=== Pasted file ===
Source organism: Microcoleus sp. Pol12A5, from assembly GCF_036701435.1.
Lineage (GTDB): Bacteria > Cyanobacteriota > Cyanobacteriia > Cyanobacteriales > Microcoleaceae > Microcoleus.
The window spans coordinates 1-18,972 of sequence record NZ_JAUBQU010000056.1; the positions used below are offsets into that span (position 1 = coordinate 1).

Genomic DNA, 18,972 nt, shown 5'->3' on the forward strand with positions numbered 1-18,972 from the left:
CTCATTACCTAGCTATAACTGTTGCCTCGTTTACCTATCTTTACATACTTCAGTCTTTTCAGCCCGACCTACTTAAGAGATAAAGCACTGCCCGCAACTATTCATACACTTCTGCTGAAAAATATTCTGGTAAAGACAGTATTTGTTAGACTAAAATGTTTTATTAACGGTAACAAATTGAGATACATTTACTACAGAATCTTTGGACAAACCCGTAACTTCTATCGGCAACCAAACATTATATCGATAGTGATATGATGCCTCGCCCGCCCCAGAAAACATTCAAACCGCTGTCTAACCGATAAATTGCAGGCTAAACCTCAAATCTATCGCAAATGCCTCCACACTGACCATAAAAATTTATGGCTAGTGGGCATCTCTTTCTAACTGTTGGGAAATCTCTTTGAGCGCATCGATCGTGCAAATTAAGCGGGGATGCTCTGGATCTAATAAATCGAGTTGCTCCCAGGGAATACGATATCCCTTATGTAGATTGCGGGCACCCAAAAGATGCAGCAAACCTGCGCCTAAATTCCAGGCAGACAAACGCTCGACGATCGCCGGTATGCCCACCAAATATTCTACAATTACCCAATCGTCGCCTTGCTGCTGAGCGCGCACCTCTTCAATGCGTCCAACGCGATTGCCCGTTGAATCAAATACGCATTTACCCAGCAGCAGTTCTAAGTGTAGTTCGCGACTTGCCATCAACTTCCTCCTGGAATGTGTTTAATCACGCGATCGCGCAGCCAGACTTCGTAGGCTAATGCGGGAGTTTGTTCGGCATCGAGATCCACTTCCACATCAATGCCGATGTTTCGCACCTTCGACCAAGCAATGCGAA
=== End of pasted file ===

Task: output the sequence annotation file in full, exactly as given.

Source organism: Microcoleus sp. Pol12A5, from assembly GCF_036701435.1.
Lineage (GTDB): Bacteria > Cyanobacteriota > Cyanobacteriia > Cyanobacteriales > Microcoleaceae > Microcoleus.
The window spans coordinates 1-18,972 of sequence record NZ_JAUBQU010000056.1; the positions used below are offsets into that span (position 1 = coordinate 1).

Genomic DNA, 18,972 nt, shown 5'->3' on the forward strand with positions numbered 1-18,972 from the left:
CTCATTACCTAGCTATAACTGTTGCCTCGTTTACCTATCTTTACATACTTCAGTCTTTTCAGCCCGACCTACTTAAGAGATAAAGCACTGCCCGCAACTATTCATACACTTCTGCTGAAAAATATTCTGGTAAAGACAGTATTTGTTAGACTAAAATGTTTTATTAACGGTAACAAATTGAGATACATTTACTACAGAATCTTTGGACAAACCCGTAACTTCTATCGGCAACCAAACATTATATCGATAGTGATATGATGCCTCGCCCGCCCCAGAAAACATTCAAACCGCTGTCTAACCGATAAATTGCAGGCTAAACCTCAAATCTATCGCAAATGCCTCCACACTGACCATAAAAATTTATGGCTAGTGGGCATCTCTTTCTAACTGTTGGGAAATCTCTTTGAGCGCATCGATCGTGCAAATTAAGCGGGGATGCTCTGGATCTAATAAATCGAGTTGCTCCCAGGGAATACGATATCCCTTATGTAGATTGCGGGCACCCAAAAGATGCAGCAAACCTGCGCCTAAATTCCAGGCAGACAAACGCTCGACGATCGCCGGTATGCCCACCAAATATTCTACAATTACCCAATCGTCGCCTTGCTGCTGAGCGCGCACCTCTTCAATGCGTCCAACGCGATTGCCCGTTGAATCAAATACGCATTTACCCAGCAGCAGTTCTAAGTGTAGTTCGCGACTTGCCATCAACTTCCTCCTGGAATGTGTTTAATCACGCGATCGCGCAGCCAGACTTCGTAGGCTAATGCGGGAGTTTGTTCGGCATCGAGATCCACTTCCACATCAATGCCGATGTTTCGCACCTTCGACCAAGCAATGCGAA